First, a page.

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Turkish exporters circumvent trade ban with Israel via Greece: report

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Trade between Turkey and Israel continues through third countries like Greece, despite Ankara’s decision to halt direct trade with Tel Aviv over the Rafah invasion in May, the Middle East Eye (MEE) reported, citing data released on Thursday.

Figures from Israel’s Central Bureau of Statistics (CBS) reveal that Israel imported $116 million worth of goods from Turkey in May, marking a 69 percent decline from $377 million in the same month last year.

In contrast the Turkish Exporters’ Assembly (TIM) recorded only $4 million in goods exported to Israel in May, a drop of over 99 percent compared to the previous year.

However, two Turkish businesspeople facilitating trade between Turkey and Israel told MEE that since early May, Turkish goods have been re-routed through Greece and other nearby countries to reach Israel.

This shift follows Ankara’s proclaimed imposition of a total trade ban on Israel until a permanent ceasefire in Gaza is established.

“The Israeli authorities don’t even ask Turkish companies to amend their certificate of origin to re-export the goods through Greece because it would increase the costs further, so they are Turkish products,” one Turkish businessman told MEE.

“White label products with Hebrew tags were prioritized, but every sort of good is getting shipped to Israel, especially those ordered before the trade embargo.”

Businesses favor Greece due to its proximity to Turkey’s industrial base and its comparatively cheaper shipping options to Israel.

TIM data indicate that Turkey’s exports to Greece surged to $375 million in May, up 71 percent from $219 million the same month last year.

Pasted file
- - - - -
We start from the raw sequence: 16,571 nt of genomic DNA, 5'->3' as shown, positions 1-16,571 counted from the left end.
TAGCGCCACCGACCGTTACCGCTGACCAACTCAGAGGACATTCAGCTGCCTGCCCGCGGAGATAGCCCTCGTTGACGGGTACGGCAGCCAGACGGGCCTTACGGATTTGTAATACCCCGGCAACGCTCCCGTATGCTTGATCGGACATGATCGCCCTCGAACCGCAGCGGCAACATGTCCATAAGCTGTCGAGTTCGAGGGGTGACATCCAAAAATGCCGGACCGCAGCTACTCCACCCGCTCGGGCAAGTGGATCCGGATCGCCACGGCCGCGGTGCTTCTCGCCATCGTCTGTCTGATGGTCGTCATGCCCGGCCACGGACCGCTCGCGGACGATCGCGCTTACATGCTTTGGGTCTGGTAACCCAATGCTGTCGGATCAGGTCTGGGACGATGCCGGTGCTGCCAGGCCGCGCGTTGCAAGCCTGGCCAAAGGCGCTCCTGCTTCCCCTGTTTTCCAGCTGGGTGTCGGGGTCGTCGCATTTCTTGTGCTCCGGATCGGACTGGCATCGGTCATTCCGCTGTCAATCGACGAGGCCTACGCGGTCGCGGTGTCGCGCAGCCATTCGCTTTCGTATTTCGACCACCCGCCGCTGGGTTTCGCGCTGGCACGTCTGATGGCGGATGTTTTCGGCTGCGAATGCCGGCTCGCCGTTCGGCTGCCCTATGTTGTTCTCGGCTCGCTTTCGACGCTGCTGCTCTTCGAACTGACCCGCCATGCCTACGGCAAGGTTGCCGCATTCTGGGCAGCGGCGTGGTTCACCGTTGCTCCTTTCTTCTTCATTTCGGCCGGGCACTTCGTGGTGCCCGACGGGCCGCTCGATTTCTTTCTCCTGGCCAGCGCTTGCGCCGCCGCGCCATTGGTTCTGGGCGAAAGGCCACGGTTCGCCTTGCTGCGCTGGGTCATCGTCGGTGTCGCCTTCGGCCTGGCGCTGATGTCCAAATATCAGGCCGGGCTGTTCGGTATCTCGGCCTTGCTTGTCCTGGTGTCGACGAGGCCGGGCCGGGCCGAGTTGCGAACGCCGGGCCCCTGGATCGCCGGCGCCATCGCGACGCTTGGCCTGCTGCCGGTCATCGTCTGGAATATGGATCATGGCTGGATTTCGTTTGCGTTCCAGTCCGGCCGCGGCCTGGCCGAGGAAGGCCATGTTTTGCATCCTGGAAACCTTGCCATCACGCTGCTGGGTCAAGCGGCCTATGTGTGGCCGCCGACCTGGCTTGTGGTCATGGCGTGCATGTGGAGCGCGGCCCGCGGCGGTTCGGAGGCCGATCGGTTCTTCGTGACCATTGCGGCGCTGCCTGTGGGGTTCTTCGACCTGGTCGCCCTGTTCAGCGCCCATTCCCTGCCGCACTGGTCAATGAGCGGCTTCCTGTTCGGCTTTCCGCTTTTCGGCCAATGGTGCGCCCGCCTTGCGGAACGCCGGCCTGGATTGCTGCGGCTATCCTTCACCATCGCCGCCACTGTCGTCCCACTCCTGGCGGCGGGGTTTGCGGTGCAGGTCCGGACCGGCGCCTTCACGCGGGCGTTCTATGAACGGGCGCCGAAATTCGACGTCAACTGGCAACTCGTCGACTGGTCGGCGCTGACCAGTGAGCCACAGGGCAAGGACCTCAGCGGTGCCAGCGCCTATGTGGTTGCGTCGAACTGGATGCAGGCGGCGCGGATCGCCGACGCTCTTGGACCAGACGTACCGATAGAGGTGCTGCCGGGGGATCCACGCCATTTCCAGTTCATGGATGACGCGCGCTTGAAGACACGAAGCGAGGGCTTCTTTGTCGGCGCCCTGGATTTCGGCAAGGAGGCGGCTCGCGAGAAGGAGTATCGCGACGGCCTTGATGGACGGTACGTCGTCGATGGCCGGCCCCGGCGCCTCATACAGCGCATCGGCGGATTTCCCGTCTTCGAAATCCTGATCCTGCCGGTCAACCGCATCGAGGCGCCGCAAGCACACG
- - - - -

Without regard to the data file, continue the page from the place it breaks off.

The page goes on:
Israeli data from May doesn’t show an increase in the quantity of imports from Greece, despite the Turkish re-exports.

A second Turkish businessman explained that Turkish exports, although passing through Greece, are still recorded as imports from Turkey in Israeli statistics because they remain Turkish products.

Murat Yapıcı, the general manager of My Advisor consultancy, told MEE that Israeli records more accurately reflect the bilateral trade since they are based on the origin of the goods, even if they come through third countries like Greece.

“This parallel trade might continue for a few more months, but Israeli companies are quickly aligning themselves with alternative suppliers in other countries like Egypt, Spain and Italy,” the second businessman said. “Turkey was the net exporter to Israel, and we are now facing the loss of that market.”

The trade volume between the two countries was $6.3 billion in 2023, with 76 percent being Turkish exports, according to the Turkish Statistical Institute. Turkey had been a key supplier of affordable products to Israel.

In early May Turkey said it was halting exports to Israel during the duration of the Israel-Hamas war, citing the “worsening humanitarian tragedy” in the Palestinian territories.

The Gaza Strip is suffering a humanitarian crisis caused by Israel’s military campaign against Hamas that has been going on since October 7, with the United Nations and aid agencies warning of impending famine.

On October 7, Hamas carried out an unprecedented attack on Israel that resulted in the death of roughly 1,200 people, mostly civilians, and some 250 people taken hostage.

Israel’s retaliatory offensive against Hamas has killed at least 36,000 people in Gaza, mostly women and children, according to the Gaza health ministry, and has devastated the Gaza Strip.

Turkey is one of the most outspoken critics of Israel’s war on Gaza, accusing the Israeli government of committing “war crimes” and “genocide” in the enclave. In early May Turkey’s Trade Ministry announced that it was suspending all trade with Israel until it allows aid to enter Gaza unhindered during its offensive against Hamas militants.

Turkey’s trade action against Israel followed domestic attacks against the government for failing to cut off trade sooner.

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